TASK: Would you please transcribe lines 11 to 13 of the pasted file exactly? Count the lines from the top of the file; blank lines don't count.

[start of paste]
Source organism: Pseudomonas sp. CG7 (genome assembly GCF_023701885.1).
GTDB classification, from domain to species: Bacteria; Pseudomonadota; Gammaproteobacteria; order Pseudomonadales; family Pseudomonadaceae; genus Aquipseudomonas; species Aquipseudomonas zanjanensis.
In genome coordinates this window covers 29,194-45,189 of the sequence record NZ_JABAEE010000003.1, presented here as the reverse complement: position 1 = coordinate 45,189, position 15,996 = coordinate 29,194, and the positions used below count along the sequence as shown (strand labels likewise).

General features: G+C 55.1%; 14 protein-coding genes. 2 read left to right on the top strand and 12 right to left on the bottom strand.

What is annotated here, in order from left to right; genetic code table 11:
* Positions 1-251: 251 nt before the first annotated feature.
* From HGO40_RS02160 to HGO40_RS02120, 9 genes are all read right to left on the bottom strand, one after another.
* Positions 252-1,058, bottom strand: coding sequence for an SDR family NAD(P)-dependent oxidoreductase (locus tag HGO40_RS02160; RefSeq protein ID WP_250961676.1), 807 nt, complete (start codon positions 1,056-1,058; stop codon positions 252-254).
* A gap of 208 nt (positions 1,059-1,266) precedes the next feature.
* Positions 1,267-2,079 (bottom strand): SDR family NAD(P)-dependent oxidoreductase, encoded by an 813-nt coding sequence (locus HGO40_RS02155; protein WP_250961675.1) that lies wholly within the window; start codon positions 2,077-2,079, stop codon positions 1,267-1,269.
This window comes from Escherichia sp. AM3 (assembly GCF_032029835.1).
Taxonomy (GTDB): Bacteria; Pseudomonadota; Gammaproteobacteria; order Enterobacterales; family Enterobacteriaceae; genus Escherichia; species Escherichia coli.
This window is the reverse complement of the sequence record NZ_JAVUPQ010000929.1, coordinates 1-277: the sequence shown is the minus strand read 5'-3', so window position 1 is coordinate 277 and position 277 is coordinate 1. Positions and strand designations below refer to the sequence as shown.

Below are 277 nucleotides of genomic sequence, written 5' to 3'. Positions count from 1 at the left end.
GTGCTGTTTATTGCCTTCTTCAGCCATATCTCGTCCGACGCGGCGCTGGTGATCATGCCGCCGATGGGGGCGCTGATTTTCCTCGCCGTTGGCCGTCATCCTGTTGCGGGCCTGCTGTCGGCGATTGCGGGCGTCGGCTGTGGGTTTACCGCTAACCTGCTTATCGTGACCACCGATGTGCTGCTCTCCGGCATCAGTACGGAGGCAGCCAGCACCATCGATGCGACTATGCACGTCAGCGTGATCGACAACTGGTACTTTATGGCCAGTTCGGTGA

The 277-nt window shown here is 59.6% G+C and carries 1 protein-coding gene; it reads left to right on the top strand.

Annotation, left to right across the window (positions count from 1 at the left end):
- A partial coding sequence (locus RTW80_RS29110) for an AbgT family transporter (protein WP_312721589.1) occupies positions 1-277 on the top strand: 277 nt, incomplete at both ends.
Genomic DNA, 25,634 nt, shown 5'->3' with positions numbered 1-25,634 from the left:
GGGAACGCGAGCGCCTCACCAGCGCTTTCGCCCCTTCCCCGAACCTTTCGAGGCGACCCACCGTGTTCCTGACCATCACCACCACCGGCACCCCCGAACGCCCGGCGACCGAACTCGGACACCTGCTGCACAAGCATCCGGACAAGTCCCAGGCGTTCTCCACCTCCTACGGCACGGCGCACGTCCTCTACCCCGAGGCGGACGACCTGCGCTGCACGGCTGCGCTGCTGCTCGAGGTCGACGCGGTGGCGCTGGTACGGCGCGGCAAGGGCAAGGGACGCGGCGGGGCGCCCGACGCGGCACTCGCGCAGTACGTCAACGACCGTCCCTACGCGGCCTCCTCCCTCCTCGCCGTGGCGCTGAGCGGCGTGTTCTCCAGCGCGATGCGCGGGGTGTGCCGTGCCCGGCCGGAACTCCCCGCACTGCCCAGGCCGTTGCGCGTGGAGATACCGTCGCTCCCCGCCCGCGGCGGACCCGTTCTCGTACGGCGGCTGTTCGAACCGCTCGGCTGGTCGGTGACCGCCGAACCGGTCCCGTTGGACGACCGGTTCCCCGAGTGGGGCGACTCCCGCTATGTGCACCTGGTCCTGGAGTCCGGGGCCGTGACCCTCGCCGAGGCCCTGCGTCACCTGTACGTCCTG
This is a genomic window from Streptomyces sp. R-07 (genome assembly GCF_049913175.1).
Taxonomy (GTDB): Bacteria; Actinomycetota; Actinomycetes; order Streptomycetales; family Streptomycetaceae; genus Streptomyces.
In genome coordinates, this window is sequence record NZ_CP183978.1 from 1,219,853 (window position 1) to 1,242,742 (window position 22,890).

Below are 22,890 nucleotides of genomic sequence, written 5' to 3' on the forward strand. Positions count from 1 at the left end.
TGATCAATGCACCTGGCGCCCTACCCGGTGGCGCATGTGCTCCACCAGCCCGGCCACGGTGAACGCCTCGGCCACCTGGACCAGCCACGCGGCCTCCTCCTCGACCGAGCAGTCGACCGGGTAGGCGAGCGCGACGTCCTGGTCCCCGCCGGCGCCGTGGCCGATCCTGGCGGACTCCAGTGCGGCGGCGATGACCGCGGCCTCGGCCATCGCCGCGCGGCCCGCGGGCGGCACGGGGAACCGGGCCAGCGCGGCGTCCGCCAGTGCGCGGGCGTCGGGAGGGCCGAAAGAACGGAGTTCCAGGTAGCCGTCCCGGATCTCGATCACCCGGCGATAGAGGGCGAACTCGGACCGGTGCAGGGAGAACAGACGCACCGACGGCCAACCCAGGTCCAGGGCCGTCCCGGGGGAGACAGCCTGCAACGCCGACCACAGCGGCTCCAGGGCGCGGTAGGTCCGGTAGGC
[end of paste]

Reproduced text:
This window comes from Escherichia sp. AM3 (assembly GCF_032029835.1).
Taxonomy (GTDB): Bacteria; Pseudomonadota; Gammaproteobacteria; order Enterobacterales; family Enterobacteriaceae; genus Escherichia; species Escherichia coli.
This window is the reverse complement of the sequence record NZ_JAVUPQ010000929.1, coordinates 1-277: the sequence shown is the minus strand read 5'-3', so window position 1 is coordinate 277 and position 277 is coordinate 1. Positions and strand designations below refer to the sequence as shown.